0
\$\begingroup\$

In a full wave rectifier (consisting of 2 diodes), ac is converted into DC. Confusing part is I know how the rectification is done, but still how the input ac current (consisting of both negative and positive currents) is converted into positive DC current????? enter image description here

How this negative current is converted into positive DC current?

\$\endgroup\$
  • \$\begingroup\$ Can you add a schematic of the circuit you have in mind. It sounds like it's a centre-tapped transformer with two diodes rather than a single winding with a full bridge rectifier (4 diodes). There's a CircuitLab button on the editor toolbar. 45° diodes are down at the bottom if you need them. Double-click a component to edit its properties. \$\endgroup\$ – Transistor Aug 9 '18 at 19:04
  • \$\begingroup\$ The minor current loops alternate as polarity inverts about the centre tap=0V whichever winding output has more voltage than the resistor relative to centre conducts. \$\endgroup\$ – Tony Stewart Sunnyskyguy EE75 Aug 9 '18 at 23:23
1
\$\begingroup\$

That schematic is confusing as it appears that everything is happening simultaneously. Let's look at each half-cycle of the AC supply.

schematic

simulate this circuit – Schematic created using CircuitLab

Figure 1. (a) A centre-tapped full-wave rectifier. (b) Effective circuit when dot-end is positive. (c) Effective circuit when dot-end is negative.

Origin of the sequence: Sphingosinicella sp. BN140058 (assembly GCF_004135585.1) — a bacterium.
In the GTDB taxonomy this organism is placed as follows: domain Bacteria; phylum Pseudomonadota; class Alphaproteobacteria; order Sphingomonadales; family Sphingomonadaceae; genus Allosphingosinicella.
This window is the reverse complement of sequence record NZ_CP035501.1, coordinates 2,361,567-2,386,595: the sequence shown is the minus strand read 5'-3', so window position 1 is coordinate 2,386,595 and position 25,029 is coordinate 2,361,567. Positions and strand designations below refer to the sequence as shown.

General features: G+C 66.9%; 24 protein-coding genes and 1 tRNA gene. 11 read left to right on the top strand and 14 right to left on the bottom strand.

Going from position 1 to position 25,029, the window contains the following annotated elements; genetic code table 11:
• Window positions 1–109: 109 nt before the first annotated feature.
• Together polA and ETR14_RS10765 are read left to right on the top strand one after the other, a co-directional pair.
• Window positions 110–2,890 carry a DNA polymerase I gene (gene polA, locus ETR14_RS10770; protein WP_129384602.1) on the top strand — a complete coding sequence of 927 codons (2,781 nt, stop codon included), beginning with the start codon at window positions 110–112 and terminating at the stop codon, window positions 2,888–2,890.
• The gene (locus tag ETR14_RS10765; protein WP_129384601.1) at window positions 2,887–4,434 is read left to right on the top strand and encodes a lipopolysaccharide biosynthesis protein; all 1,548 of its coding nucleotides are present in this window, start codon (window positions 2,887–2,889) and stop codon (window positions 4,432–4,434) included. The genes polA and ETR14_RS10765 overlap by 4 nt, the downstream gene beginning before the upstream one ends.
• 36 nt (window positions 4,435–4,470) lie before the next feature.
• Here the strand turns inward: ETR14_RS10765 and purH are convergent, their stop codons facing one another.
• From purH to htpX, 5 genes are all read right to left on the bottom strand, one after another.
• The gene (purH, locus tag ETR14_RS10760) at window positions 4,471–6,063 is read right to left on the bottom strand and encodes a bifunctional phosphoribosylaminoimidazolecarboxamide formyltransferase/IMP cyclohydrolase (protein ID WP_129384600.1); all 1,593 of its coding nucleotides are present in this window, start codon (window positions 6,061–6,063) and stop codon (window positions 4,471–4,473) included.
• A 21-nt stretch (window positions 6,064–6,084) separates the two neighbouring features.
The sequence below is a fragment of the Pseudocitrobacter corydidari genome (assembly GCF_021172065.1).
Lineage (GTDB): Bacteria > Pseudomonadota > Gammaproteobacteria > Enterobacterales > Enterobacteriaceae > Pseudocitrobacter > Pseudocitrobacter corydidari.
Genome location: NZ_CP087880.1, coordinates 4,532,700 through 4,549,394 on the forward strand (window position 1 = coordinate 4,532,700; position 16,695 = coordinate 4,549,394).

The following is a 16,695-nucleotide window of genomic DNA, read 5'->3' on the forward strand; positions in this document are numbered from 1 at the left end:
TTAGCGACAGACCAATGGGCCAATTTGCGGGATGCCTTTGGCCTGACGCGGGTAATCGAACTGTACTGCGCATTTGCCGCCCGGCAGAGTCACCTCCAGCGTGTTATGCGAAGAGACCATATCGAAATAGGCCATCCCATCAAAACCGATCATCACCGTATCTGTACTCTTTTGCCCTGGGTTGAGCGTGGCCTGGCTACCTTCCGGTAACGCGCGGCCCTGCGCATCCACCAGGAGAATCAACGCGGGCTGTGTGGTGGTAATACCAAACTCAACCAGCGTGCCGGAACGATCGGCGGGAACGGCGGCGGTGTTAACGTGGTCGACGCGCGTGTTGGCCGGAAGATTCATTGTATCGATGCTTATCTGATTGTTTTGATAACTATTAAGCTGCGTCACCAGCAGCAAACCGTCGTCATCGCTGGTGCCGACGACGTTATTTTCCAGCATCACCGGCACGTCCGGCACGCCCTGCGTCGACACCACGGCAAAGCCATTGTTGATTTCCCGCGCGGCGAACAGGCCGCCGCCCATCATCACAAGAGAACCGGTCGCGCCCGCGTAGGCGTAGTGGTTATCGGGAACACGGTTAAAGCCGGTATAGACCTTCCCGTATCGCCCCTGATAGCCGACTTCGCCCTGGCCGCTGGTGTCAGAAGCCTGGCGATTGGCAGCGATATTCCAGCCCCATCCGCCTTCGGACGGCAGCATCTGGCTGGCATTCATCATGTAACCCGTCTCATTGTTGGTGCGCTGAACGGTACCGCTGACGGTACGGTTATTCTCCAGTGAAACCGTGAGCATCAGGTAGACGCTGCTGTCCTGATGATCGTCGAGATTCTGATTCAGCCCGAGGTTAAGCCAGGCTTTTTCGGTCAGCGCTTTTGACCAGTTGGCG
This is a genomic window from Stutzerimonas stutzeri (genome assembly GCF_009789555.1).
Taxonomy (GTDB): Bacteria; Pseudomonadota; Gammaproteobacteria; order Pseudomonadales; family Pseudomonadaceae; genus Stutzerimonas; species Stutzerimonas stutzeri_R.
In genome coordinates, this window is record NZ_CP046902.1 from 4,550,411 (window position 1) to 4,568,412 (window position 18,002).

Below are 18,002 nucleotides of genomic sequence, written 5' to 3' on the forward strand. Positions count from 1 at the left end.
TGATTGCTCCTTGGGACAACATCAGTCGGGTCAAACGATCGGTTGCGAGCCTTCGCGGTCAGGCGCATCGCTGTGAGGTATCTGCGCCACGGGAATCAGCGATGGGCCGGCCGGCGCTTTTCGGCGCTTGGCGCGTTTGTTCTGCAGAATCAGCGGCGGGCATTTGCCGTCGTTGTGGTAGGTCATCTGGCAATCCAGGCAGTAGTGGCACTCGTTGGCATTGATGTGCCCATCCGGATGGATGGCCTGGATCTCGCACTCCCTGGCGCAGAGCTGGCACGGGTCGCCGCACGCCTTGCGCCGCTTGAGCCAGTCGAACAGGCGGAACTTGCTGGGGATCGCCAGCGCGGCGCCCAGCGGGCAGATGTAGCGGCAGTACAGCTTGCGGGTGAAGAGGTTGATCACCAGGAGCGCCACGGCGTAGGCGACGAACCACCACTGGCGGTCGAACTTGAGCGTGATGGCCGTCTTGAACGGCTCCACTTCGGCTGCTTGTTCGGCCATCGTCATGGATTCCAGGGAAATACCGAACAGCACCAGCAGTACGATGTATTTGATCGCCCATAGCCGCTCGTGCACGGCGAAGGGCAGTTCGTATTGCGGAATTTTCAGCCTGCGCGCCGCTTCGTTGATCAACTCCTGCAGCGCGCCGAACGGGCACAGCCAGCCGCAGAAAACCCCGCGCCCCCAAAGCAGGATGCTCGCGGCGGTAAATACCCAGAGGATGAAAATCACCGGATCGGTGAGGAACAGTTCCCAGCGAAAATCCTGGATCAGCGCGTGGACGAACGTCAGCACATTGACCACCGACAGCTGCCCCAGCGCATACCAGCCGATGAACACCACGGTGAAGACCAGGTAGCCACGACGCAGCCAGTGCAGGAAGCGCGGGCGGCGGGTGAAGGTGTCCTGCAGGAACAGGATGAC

• The diodes only conduct in the direction of the arrow in the diode symbol.
  • When the dot end of the transform is positive the lower diode is reverse biased, does not conduct and so is effectively out of circuit as shown in Figure 1b.
  • When the dot end of the transform is negative the upper diode is reverse biased, does not conduct and so is effectively out of circuit as shown in Figure 1c.

The end result is that a pulse of current is alternately given by the upper and lower diode on each half-cycle of the AC supply voltage.

schematic

simulate this circuit

Figure 2. Schematic redrawn in same format as that in the question.

| improve this answer | |
\$\endgroup\$
0
\$\begingroup\$

schematic

simulate this circuit – Schematic created using CircuitLab

During one half-cycle of the AC, the top terminal of the transformer seconodary will be positive relative to the centre tap, so the top diode will conduct. During the other half of the AC cycle, the bottom terminal of the transformer secondary will be positive, so the bottom diode conducts.

| improve this answer | |
\$\endgroup\$
0
\$\begingroup\$

How this negative current is converted into positive DC current?

The words are confusing, because current is induced (not converted) by the mutual inductor, the transformer. And, 'positive' current just means (by convention) current going clockwise in a circuit diagram. The diagram can be drawn as a mirror-image, without changing the circuit to which it refers, so positive or negative current is just... a conventional direction-naming scheme.

The most important thing to notice, is that current in the load resistor is going right-to-left when it is CW in one (the upper) branch of the transformer output, or when it is CCW in the other (lower) branch of the transformer output windings.

The load resistor, therefore, can be part of an active CW and also an active CCW current-carrying secondary circuit. We use a completely different convention when calling its current positive or negative, and that is the right-to-left current direction being positive.

Then you look at the rectifiers: those diodes allow only positive current in the resistor. This, we call DC (because the resistor current does not change its direction).

| improve this answer | |
\$\endgroup\$

Your Answer

By clicking “Post Your Answer”, you agree to our terms of service, privacy policy and cookie policy

Not the answer you're looking for? Browse other questions tagged or ask your own question.